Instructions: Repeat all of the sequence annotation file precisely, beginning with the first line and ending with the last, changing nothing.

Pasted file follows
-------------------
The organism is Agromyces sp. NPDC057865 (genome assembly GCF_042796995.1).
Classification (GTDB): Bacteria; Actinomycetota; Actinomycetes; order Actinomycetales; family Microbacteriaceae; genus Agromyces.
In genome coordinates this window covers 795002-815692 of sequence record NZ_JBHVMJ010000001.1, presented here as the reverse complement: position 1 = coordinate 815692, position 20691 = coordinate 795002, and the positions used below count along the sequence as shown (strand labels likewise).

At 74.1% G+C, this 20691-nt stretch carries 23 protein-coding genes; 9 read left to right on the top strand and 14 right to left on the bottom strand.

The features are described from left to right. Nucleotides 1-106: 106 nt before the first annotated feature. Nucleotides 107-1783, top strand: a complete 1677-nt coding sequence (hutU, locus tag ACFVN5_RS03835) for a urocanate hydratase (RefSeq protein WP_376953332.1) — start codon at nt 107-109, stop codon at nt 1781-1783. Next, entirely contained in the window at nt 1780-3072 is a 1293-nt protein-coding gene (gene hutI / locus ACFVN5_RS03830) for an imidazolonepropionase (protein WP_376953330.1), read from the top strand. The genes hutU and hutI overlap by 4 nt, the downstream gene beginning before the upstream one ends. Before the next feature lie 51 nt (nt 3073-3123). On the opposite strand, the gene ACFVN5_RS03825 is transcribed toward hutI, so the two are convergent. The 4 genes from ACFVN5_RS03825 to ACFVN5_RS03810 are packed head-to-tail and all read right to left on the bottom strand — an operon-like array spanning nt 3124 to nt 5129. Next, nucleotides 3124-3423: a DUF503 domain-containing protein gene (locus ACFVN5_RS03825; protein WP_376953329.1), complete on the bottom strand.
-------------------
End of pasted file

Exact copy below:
The organism is Agromyces sp. NPDC057865 (genome assembly GCF_042796995.1).
Classification (GTDB): Bacteria; Actinomycetota; Actinomycetes; order Actinomycetales; family Microbacteriaceae; genus Agromyces.
In genome coordinates this window covers 795002-815692 of sequence record NZ_JBHVMJ010000001.1, presented here as the reverse complement: position 1 = coordinate 815692, position 20691 = coordinate 795002, and the positions used below count along the sequence as shown (strand labels likewise).

At 74.1% G+C, this 20691-nt stretch carries 23 protein-coding genes; 9 read left to right on the top strand and 14 right to left on the bottom strand.

The features are described from left to right. Nucleotides 1-106: 106 nt before the first annotated feature. Nucleotides 107-1783, top strand: a complete 1677-nt coding sequence (hutU, locus tag ACFVN5_RS03835) for a urocanate hydratase (RefSeq protein WP_376953332.1) — start codon at nt 107-109, stop codon at nt 1781-1783. Next, entirely contained in the window at nt 1780-3072 is a 1293-nt protein-coding gene (gene hutI / locus ACFVN5_RS03830) for an imidazolonepropionase (protein WP_376953330.1), read from the top strand. The genes hutU and hutI overlap by 4 nt, the downstream gene beginning before the upstream one ends. Before the next feature lie 51 nt (nt 3073-3123). On the opposite strand, the gene ACFVN5_RS03825 is transcribed toward hutI, so the two are convergent. The 4 genes from ACFVN5_RS03825 to ACFVN5_RS03810 are packed head-to-tail and all read right to left on the bottom strand — an operon-like array spanning nt 3124 to nt 5129. Next, nucleotides 3124-3423: a DUF503 domain-containing protein gene (locus ACFVN5_RS03825; protein WP_376953329.1), complete on the bottom strand.